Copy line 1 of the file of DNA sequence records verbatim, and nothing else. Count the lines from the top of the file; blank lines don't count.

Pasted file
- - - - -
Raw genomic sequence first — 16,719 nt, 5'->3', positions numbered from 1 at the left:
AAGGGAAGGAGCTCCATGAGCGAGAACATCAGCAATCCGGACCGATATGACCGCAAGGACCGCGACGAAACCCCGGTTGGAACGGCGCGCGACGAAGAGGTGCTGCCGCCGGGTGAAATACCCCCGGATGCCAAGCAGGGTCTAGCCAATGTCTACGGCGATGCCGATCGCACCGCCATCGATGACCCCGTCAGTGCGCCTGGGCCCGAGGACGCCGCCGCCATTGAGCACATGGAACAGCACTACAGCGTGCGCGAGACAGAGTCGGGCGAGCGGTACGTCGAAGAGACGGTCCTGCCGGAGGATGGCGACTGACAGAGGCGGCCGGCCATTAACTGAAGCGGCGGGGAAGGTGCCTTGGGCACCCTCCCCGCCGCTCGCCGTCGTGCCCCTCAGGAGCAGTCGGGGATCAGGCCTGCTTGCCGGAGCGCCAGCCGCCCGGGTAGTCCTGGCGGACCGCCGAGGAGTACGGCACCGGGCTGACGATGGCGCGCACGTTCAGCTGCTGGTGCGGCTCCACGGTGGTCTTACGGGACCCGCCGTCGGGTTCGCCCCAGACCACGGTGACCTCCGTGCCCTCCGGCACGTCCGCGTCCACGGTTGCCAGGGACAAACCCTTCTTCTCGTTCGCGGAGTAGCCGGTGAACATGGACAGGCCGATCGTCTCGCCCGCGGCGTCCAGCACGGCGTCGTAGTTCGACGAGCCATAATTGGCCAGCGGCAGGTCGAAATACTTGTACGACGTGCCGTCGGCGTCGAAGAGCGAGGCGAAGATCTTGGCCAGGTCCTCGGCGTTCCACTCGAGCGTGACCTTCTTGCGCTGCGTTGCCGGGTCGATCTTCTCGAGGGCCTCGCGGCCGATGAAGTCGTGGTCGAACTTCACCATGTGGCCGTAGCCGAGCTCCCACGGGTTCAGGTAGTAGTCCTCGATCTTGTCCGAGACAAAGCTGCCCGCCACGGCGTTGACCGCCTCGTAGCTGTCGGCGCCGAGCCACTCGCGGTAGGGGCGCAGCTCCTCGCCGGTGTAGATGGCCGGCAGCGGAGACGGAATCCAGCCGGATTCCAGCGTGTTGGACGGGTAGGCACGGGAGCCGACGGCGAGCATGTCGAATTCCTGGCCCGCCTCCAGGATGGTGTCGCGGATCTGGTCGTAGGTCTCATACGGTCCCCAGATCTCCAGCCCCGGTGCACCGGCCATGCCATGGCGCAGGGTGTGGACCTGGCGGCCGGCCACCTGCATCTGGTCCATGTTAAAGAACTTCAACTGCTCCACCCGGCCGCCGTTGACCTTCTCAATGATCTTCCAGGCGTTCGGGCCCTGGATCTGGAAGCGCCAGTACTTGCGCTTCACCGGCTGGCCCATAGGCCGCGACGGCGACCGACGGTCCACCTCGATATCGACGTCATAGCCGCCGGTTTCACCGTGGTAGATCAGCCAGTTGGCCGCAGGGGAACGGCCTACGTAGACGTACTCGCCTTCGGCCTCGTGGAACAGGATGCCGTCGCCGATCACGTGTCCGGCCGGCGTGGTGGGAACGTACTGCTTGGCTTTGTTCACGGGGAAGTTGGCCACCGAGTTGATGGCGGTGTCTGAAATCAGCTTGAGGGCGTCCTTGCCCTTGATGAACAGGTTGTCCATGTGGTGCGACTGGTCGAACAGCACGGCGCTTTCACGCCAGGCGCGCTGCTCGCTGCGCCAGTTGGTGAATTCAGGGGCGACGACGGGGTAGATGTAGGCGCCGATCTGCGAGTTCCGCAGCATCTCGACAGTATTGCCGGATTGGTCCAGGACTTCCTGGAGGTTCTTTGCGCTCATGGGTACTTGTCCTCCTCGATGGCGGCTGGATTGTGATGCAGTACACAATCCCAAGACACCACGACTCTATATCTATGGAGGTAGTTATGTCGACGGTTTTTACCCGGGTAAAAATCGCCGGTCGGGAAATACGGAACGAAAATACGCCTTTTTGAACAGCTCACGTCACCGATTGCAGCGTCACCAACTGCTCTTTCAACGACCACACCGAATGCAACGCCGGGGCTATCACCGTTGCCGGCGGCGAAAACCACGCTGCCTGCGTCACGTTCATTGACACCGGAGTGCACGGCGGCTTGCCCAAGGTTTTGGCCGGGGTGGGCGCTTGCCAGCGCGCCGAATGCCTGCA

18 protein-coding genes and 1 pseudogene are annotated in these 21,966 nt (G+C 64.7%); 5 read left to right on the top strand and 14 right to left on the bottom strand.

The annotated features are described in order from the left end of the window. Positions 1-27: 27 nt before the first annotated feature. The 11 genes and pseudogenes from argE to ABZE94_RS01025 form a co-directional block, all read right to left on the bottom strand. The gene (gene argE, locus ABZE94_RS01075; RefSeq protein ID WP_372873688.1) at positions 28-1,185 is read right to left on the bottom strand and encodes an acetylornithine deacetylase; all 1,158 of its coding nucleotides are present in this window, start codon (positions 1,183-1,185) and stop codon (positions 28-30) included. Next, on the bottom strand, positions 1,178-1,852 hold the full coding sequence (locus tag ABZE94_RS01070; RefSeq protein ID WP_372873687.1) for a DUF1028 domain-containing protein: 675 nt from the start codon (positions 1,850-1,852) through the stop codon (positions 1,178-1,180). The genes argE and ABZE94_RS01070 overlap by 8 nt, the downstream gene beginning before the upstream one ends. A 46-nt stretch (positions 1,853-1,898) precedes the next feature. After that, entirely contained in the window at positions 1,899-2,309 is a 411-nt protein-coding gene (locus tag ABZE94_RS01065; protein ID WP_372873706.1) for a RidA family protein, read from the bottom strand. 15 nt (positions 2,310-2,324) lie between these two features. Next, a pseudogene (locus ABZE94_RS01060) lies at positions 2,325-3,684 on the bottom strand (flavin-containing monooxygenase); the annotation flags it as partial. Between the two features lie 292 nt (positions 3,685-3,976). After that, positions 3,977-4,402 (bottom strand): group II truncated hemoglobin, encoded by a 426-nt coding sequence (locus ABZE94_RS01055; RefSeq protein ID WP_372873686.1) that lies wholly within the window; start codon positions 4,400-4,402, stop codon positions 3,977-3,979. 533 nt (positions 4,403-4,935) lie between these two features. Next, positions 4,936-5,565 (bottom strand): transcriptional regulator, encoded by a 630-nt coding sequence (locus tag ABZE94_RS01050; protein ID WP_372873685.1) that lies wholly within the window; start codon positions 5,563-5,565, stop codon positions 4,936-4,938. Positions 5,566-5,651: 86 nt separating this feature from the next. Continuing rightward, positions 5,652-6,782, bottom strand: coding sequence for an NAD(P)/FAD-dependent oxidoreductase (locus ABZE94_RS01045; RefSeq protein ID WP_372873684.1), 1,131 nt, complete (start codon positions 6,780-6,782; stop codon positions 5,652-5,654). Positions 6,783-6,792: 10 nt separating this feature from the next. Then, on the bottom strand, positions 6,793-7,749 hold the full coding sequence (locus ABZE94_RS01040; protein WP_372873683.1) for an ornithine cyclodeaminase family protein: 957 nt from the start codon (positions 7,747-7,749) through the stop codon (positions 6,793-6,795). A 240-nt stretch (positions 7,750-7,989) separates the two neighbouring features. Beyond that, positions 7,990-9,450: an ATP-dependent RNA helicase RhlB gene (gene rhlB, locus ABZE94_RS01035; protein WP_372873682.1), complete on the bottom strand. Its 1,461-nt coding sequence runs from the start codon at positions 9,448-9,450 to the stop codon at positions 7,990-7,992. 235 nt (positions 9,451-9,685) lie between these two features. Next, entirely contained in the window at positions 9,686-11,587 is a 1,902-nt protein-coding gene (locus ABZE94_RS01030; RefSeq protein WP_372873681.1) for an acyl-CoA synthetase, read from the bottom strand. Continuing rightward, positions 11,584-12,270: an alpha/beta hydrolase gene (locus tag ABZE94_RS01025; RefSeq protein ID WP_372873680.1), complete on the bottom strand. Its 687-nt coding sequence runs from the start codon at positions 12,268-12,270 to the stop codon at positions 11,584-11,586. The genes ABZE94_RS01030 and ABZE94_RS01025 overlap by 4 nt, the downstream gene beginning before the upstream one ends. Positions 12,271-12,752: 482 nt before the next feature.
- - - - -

Raw genomic sequence first — 16,719 nt, 5'->3', positions numbered from 1 at the left: